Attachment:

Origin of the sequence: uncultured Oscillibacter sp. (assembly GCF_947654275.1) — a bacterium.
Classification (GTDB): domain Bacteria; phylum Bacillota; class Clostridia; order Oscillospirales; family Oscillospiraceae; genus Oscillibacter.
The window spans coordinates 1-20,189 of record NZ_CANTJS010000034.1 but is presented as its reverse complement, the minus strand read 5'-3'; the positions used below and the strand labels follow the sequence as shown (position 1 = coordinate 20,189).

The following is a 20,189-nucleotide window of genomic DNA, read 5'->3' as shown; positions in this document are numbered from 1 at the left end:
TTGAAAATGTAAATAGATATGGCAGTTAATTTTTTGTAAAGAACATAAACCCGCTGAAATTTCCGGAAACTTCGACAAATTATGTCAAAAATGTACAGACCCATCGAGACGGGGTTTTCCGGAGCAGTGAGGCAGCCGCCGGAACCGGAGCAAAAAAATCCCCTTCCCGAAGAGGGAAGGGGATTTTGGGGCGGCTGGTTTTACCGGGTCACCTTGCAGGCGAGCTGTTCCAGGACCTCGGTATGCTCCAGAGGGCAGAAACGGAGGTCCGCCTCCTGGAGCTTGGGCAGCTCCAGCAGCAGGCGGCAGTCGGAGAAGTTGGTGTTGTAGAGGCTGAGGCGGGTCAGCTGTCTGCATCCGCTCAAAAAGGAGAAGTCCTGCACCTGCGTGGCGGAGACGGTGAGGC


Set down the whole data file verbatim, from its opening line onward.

Origin of the sequence: uncultured Oscillibacter sp. (assembly GCF_947654275.1) — a bacterium.
Classification (GTDB): domain Bacteria; phylum Bacillota; class Clostridia; order Oscillospirales; family Oscillospiraceae; genus Oscillibacter.
The window spans coordinates 1-20,189 of record NZ_CANTJS010000034.1 but is presented as its reverse complement, the minus strand read 5'-3'; the positions used below and the strand labels follow the sequence as shown (position 1 = coordinate 20,189).

The following is a 20,189-nucleotide window of genomic DNA, read 5'->3' as shown; positions in this document are numbered from 1 at the left end:
TTGAAAATGTAAATAGATATGGCAGTTAATTTTTTGTAAAGAACATAAACCCGCTGAAATTTCCGGAAACTTCGACAAATTATGTCAAAAATGTACAGACCCATCGAGACGGGGTTTTCCGGAGCAGTGAGGCAGCCGCCGGAACCGGAGCAAAAAAATCCCCTTCCCGAAGAGGGAAGGGGATTTTGGGGCGGCTGGTTTTACCGGGTCACCTTGCAGGCGAGCTGTTCCAGGACCTCGGTATGCTCCAGAGGGCAGAAACGGAGGTCCGCCTCCTGGAGCTTGGGCAGCTCCAGCAGCAGGCGGCAGTCGGAGAAGTTGGTGTTGTAGAGGCTGAGGCGGGTCAGCTGTCTGCATCCGCTCAAAAAGGAGAAGTCCTGCACCTGCGTGGCGGAGACGGTGAGGC